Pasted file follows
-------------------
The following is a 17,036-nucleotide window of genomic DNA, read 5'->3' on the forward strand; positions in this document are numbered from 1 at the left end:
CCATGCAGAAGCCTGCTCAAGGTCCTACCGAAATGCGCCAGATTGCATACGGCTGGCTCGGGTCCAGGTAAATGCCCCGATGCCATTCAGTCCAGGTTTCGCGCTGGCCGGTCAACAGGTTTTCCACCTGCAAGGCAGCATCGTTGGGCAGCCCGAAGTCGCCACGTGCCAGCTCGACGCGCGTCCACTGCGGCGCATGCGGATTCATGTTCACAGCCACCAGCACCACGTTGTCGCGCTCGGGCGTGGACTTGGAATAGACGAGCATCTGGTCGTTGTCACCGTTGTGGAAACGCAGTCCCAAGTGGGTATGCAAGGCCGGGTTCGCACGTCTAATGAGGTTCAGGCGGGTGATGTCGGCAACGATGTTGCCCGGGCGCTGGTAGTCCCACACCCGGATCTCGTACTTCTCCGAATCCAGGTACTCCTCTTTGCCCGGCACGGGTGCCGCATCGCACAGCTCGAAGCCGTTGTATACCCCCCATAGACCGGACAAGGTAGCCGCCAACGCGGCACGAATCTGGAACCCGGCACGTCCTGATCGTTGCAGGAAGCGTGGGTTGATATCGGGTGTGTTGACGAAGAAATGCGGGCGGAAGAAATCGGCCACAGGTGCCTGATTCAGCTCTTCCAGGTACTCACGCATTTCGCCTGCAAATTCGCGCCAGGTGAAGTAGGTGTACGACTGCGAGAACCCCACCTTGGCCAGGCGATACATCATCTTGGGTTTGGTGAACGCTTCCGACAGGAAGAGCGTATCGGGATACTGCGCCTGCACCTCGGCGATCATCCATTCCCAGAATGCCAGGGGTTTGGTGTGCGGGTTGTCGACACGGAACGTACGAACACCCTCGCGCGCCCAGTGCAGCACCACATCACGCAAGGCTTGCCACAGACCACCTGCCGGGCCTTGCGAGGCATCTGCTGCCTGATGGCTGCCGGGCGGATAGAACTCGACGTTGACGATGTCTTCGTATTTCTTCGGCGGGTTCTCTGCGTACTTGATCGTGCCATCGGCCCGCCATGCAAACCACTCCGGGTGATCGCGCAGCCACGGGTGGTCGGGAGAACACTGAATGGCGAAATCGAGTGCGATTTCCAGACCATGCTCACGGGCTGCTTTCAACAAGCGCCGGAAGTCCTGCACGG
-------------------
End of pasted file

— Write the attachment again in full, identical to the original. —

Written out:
The following is a 17,036-nucleotide window of genomic DNA, read 5'->3' on the forward strand; positions in this document are numbered from 1 at the left end:
CCATGCAGAAGCCTGCTCAAGGTCCTACCGAAATGCGCCAGATTGCATACGGCTGGCTCGGGTCCAGGTAAATGCCCCGATGCCATTCAGTCCAGGTTTCGCGCTGGCCGGTCAACAGGTTTTCCACCTGCAAGGCAGCATCGTTGGGCAGCCCGAAGTCGCCACGTGCCAGCTCGACGCGCGTCCACTGCGGCGCATGCGGATTCATGTTCACAGCCACCAGCACCACGTTGTCGCGCTCGGGCGTGGACTTGGAATAGACGAGCATCTGGTCGTTGTCACCGTTGTGGAAACGCAGTCCCAAGTGGGTATGCAAGGCCGGGTTCGCACGTCTAATGAGGTTCAGGCGGGTGATGTCGGCAACGATGTTGCCCGGGCGCTGGTAGTCCCACACCCGGATCTCGTACTTCTCCGAATCCAGGTACTCCTCTTTGCCCGGCACGGGTGCCGCATCGCACAGCTCGAAGCCGTTGTATACCCCCCATAGACCGGACAAGGTAGCCGCCAACGCGGCACGAATCTGGAACCCGGCACGTCCTGATCGTTGCAGGAAGCGTGGGTTGATATCGGGTGTGTTGACGAAGAAATGCGGGCGGAAGAAATCGGCCACAGGTGCCTGATTCAGCTCTTCCAGGTACTCACGCATTTCGCCTGCAAATTCGCGCCAGGTGAAGTAGGTGTACGACTGCGAGAACCCCACCTTGGCCAGGCGATACATCATCTTGGGTTTGGTGAACGCTTCCGACAGGAAGAGCGTATCGGGATACTGCGCCTGCACCTCGGCGATCATCCATTCCCAGAATGCCAGGGGTTTGGTGTGCGGGTTGTCGACACGGAACGTACGAACACCCTCGCGCGCCCAGTGCAGCACCACATCACGCAAGGCTTGCCACAGACCACCTGCCGGGCCTTGCGAGGCATCTGCTGCCTGATGGCTGCCGGGCGGATAGAACTCGACGTTGACGATGTCTTCGTATTTCTTCGGCGGGTTCTCTGCGTACTTGATCGTGCCATCGGCCCGCCATGCAAACCACTCCGGGTGATCGCGCAGCCACGGGTGGTCGGGAGAACACTGAATGGCGAAATCGAGTGCGATTTCCAGACCATGCTCACGGGCTGCTTTCAACAAGCGCCGGAAGTCCTGCACGG